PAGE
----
The Daguerreian Society

The following notice appeared in the August issue of "The London,
Edinburgh, and Dublin Philosophical Magazine and Journal of Science."
(London; Vol XIX, No.122) and was included in the section titled "Recent
Improvements in Photography":

  5.  "New mode of preparation of the Daguerreotype plates, by
which portraits can be taken in the short space of time of from five
to fifteen seconds, according to the power of light, discovered by A.
Claudet in the beginning of May 1841." Communicated by the
Marquis of Northampton. Pres. R.S.
  "My improvement," says the author, "consists in using for the
preparation of the plates, a combination of chlorine with iodine, in
the state of chloride of iodine.  I follow the preparation recommended
by Daguerre.  After having put the plate in the iodine box for a
short time, and before it has acquired any appearance of yellow co-
lour, I take it out, and pass it for about two seconds over the open-
ing of a bottle containing chloride of iodine; and immediately I put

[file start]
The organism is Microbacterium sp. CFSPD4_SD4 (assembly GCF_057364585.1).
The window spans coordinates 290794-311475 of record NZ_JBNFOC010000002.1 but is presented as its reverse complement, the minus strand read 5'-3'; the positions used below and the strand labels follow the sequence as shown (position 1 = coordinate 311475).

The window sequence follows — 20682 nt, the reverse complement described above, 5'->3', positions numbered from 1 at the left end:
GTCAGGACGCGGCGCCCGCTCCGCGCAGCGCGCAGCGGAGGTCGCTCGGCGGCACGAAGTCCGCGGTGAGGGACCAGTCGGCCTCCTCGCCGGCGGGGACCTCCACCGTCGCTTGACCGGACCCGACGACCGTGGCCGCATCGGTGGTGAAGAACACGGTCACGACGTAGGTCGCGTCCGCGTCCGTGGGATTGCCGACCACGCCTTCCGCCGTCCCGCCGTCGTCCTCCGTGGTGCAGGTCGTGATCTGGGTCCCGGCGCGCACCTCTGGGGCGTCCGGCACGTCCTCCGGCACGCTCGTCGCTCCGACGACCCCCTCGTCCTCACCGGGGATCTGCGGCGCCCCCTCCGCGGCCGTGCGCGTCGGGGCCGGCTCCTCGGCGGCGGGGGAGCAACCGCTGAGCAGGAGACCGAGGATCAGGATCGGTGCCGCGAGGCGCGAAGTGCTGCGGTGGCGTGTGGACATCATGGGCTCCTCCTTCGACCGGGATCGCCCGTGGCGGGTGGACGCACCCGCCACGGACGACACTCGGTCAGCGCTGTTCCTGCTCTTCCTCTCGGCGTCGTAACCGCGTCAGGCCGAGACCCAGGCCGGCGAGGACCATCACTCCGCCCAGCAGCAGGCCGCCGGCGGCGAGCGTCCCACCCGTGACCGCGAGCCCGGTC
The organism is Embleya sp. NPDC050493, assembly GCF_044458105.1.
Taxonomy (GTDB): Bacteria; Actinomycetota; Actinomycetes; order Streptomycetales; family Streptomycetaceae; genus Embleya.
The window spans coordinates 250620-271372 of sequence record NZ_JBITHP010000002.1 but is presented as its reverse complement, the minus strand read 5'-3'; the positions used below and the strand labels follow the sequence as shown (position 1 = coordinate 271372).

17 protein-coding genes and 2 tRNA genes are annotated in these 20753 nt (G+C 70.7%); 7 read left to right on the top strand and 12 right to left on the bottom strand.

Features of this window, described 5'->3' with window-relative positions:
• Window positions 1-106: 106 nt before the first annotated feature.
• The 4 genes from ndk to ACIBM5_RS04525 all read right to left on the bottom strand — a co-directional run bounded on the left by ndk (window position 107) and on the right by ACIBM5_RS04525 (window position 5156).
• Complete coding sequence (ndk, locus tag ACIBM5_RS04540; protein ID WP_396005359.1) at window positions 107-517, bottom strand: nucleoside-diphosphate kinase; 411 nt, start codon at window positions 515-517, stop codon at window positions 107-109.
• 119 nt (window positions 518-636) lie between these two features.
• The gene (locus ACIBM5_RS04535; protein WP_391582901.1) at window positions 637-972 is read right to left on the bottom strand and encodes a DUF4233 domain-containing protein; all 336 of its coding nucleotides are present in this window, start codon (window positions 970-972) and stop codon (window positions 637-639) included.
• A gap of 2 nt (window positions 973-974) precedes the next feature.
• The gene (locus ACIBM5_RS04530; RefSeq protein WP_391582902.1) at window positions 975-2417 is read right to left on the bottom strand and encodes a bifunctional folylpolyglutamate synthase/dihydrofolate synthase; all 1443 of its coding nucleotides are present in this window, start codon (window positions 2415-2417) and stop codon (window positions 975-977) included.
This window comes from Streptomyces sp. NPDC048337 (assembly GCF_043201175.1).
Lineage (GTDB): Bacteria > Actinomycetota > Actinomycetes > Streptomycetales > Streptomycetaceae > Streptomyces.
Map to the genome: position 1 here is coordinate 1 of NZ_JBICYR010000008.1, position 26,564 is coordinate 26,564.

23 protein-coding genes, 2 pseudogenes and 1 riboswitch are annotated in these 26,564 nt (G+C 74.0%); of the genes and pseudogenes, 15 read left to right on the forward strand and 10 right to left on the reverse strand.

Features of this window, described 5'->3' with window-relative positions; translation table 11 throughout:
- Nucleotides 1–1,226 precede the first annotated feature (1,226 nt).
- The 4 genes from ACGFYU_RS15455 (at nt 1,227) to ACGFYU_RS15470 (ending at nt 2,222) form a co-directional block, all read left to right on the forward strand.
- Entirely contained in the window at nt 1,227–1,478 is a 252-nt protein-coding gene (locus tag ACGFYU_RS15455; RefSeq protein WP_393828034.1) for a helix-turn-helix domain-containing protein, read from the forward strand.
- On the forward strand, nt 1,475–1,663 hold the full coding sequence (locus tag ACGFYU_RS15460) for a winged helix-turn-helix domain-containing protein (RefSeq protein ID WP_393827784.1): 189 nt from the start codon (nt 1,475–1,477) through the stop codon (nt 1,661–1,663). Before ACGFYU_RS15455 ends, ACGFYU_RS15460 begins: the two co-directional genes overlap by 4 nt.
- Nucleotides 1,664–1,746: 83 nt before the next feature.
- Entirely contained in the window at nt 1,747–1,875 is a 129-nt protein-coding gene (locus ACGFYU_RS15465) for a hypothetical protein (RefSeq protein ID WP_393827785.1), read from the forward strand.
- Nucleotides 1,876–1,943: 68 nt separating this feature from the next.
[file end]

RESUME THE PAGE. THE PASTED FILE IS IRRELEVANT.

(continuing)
it again in the iodine box, where it acquires very soon the yellow
colour, which shows that the plate is ready to be placed into the
camera obscura.  I have substituted to the chloride of iodine.
chloride of bromine, and have found nearly the same result; but I
prefer chloride of iodine as producing a better effect; and besides,
on account of the noxious smell of bromine.
  "The result of my preparation is such, that I have operated in ten
seconds with the same apparatus, which, without any chlorine, re-
quired four or five minutes; when using only the original prepara-
tion of Daguerre, I have obtained an image of clouds in four seconds."

Posted for your enjoyment.      Gary W. Ewer       

Return to: DagNews 1995

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